Responding to Assisted Suicide Issues (Part II of II)
Responding to Assisted Suicide Issues
(Part II of II)
Editor’s Note: In part one, we talked about the suffering of innocents and whether or not it is possible to win all arguments. Today, we will look reflect on the sacredness of human life and the meaning in suffering. Here is the question we are examining:
Dear Fr. Bartunek, as usual, your reflections are quite helpful and I often share your wisdom with others. However, I have a big question regarding the idea that God permits some evil, and the suffering that comes from it, even the suffering of innocents. Recently, I had a discussion with my ob-gyn regarding assisted suicide, which is now legal in California. Her question was why should young children suffer the ravages of cancer or other dreaded diseases which involve such catastrophic suffering? Further, she said: We put animals down when they are suffering. I attempted to explain that children are not like animals, in that they have souls and we cannot put them down. She witnessed her father going through an agonizing process of dying and said she saw the assisted suicide in those cases not a problem. I also attempted an explanation of suffering to be a way of joining our suffering to that of Christ on the cross. This she totally disagreed with because, as she said, that was different for Him and He didn’t experience the suffering. I tried explaining that Jesus took on our humanity and did suffer exactly the same way we do. Please help, Fr. Bartunek. One, about her response to ending a child’s life because of suffering, and two, about Jesus, in His humanity, suffering.
Fr. Bartunek, I understand that what I am asking about this suffering may not be the result of evil; but I had not found an answer to this physician’s questions from someone whose opinion I respected, as I do yours. Thanks again for all of your many explanations and much-needed help over the years at SpiritualDirection.com.
Human Life is Sacred
As human beings, and especially as Christians, we are called to love our neighbors, to battle against evil whenever we can, to relieve each other’s sufferings (to bear each other’s burdens, as St. Paul put it) and to walk together through this Valley of Tears. But human life itself remains sacred. Each person is created in the image and likeness of God. We cannot simply put people to death in order to minimize suffering, the way we put an aged horse or a lame dog to death, because we have no right to do so.
Human life is a gift from God, and God is the only one who is sovereign over it, from natural birth to natural death. Yes, it pains us to see those we love suffer, and we are certainly permitted to do all within our power to help alleviate that suffering. But to extinguish a human soul is not simply to alleviate suffering; it is also to extinguish every other aspect of their lives – it is to put ourselves in the place of God. Human beings are unlike all the other animals on the earth, whom Adam named (thus showing that he was giving authority over them); they are unique and called to live eternally with God. We have no right to throw any of them away, as if they were merely a product that had lost its usefulness.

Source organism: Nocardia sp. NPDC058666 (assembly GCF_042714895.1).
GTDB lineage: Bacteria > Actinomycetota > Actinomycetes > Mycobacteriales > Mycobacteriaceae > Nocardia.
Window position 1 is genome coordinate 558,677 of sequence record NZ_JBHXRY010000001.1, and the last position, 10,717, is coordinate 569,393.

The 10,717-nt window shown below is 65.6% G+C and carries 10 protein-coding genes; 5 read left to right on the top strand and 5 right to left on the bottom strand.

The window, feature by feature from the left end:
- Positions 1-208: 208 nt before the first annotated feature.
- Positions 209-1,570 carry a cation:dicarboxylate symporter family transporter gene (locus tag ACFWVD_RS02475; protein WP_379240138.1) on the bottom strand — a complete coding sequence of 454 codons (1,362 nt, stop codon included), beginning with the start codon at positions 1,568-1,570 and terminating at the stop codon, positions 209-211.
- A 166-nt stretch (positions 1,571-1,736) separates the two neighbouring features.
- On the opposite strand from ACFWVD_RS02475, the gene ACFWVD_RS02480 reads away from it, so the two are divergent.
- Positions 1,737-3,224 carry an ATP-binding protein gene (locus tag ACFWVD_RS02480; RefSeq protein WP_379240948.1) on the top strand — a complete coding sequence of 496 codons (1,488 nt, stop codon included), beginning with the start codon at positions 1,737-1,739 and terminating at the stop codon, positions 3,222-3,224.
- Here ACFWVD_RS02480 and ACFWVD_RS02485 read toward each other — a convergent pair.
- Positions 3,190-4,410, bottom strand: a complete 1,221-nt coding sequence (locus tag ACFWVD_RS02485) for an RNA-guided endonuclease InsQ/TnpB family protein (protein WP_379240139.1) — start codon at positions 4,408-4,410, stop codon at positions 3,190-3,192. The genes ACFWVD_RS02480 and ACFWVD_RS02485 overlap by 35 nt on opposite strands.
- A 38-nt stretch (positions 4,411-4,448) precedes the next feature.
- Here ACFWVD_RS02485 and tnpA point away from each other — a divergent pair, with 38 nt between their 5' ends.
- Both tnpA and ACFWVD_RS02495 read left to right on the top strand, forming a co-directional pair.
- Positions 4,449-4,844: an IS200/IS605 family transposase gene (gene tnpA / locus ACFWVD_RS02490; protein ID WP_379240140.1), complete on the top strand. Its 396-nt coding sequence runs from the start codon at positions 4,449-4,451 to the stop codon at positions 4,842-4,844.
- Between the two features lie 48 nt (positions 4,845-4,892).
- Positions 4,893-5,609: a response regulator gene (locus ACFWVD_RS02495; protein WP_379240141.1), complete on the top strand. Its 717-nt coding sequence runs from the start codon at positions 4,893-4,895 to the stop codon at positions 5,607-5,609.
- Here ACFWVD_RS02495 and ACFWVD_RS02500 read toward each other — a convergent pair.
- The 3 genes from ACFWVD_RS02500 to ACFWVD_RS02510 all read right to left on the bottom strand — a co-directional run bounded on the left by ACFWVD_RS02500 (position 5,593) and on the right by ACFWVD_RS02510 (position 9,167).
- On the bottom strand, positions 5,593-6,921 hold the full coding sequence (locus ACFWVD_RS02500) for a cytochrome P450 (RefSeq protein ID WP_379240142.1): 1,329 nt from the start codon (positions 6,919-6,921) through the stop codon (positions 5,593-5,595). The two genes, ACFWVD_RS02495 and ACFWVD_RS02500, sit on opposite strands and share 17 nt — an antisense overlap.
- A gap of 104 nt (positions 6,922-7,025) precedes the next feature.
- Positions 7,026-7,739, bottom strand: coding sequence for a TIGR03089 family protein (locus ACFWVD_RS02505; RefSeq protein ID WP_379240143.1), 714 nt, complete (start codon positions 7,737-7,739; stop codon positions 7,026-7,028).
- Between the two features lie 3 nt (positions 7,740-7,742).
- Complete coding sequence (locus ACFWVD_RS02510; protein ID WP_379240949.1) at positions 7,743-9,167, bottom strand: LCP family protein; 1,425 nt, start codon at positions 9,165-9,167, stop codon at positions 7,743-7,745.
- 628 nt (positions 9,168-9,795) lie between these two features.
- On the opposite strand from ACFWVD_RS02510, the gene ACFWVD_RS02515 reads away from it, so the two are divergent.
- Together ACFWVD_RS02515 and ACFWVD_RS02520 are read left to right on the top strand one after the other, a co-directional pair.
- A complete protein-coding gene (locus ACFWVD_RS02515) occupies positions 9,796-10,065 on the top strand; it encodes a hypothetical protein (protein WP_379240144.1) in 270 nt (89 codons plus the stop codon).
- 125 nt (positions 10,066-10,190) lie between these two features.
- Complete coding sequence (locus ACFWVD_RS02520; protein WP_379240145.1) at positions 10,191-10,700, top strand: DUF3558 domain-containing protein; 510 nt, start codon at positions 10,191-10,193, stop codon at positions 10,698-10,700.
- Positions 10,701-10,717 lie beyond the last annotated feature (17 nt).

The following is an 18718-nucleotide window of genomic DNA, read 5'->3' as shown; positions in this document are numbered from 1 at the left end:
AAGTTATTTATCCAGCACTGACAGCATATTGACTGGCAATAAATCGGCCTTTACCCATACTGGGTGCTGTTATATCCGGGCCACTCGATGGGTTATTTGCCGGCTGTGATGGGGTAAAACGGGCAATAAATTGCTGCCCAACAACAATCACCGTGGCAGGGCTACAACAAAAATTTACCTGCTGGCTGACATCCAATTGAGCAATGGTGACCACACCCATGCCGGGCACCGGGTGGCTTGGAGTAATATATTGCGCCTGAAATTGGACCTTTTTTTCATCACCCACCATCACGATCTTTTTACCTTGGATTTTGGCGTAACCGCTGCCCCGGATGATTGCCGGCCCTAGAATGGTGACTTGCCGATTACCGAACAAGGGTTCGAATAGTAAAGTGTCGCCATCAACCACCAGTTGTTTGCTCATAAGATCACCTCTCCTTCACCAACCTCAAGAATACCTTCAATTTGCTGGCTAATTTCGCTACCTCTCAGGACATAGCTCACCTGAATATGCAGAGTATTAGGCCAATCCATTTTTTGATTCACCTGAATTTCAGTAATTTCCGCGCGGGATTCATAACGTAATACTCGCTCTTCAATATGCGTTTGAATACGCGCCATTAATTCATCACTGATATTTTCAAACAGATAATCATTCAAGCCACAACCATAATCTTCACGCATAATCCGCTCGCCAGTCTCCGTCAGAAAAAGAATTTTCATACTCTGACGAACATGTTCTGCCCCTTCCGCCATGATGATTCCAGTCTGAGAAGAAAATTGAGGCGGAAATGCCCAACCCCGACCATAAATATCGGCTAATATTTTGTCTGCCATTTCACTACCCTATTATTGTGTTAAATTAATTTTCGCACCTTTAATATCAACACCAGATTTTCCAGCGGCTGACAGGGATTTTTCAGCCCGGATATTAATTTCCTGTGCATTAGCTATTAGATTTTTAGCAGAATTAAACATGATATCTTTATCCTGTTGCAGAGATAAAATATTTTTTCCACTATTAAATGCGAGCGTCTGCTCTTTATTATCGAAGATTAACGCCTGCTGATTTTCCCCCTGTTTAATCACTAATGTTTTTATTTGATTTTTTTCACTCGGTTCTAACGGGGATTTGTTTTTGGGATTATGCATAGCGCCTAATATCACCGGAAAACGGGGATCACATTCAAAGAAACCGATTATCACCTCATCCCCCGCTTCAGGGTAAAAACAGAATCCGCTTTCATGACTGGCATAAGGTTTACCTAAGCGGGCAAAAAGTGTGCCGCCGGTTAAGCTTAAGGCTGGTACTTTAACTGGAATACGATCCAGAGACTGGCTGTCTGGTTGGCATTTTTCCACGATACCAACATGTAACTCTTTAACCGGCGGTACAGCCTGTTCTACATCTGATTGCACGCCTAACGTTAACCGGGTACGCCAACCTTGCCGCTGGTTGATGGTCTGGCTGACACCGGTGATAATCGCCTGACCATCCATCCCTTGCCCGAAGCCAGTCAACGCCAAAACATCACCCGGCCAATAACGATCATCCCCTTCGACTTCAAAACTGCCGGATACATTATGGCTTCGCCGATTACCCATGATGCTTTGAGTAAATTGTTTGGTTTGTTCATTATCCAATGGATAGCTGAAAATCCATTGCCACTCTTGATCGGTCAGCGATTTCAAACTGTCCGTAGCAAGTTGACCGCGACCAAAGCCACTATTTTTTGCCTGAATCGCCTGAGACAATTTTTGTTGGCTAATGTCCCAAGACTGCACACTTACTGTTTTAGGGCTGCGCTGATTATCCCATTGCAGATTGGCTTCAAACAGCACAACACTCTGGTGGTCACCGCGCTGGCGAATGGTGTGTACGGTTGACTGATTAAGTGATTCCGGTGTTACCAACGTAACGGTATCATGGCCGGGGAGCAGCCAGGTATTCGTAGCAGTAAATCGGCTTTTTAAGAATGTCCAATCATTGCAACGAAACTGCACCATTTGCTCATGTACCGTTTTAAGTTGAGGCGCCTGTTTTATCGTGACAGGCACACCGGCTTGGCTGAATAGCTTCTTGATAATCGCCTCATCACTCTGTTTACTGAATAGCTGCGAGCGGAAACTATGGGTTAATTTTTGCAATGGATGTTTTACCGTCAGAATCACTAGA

Suffering Can Have Meaning
Furthermore, God has indeed given meaning to suffering. Jesus truly suffered (just read the Gospel accounts of his Passion, or watch “The Passion of the Christ,” which beautifully dramatizes the reality of Christ’s humanity, and so the reality of his suffering). And yet, his suffering and death had a purpose – they atoned for the world’s sin and opened the door to eternal life; Good Friday gave way to Easter Sunday. This is a pattern that God has built into his plan of salvation. It means that in order to save us from sin and evil, God’s first step was not to eliminate those things, but to promise to bring good out of them when we live them with a spirit of repentance and faith.
This sounds strange, from the abstract point of view. But in concrete terms, I truly believe everyone can understand it. We have all known families, for example, who have had a child with Down Syndrome. It is a blow to the family initially, a cross and a source of suffering for them – they were hoping for a healthy child. And yet, so many times, when the child is welcomed and loved, that very child becomes a profound blessing in many unforeseen ways. Likewise, we all have known families in which one member was struck with cancer, and the suffering and pain that ensued became a path to reconciliation and deeper unity and love among the family members. Sickness and disease in themselves are certainly not good things. But God through his providence can turn even those evils into sources of redemption and saving grace.
Much more could be said – about the interior spiritual fruits, for example, that ensue when sufferings and injustices are born with prayer and bathed in faith and hope. But I hope these thoughts are enough to give you food for reflection and conversation. Thank you again for submitting your question. I will pray for you and for your doctor.
God bless you! In Him, Fr. John Bartunek, LC, SThD
Art: The First and the Last Communion, Cristobal Rojas, 1888, PD-US author’s life plus 100 years or less, Wikimedia Commons.
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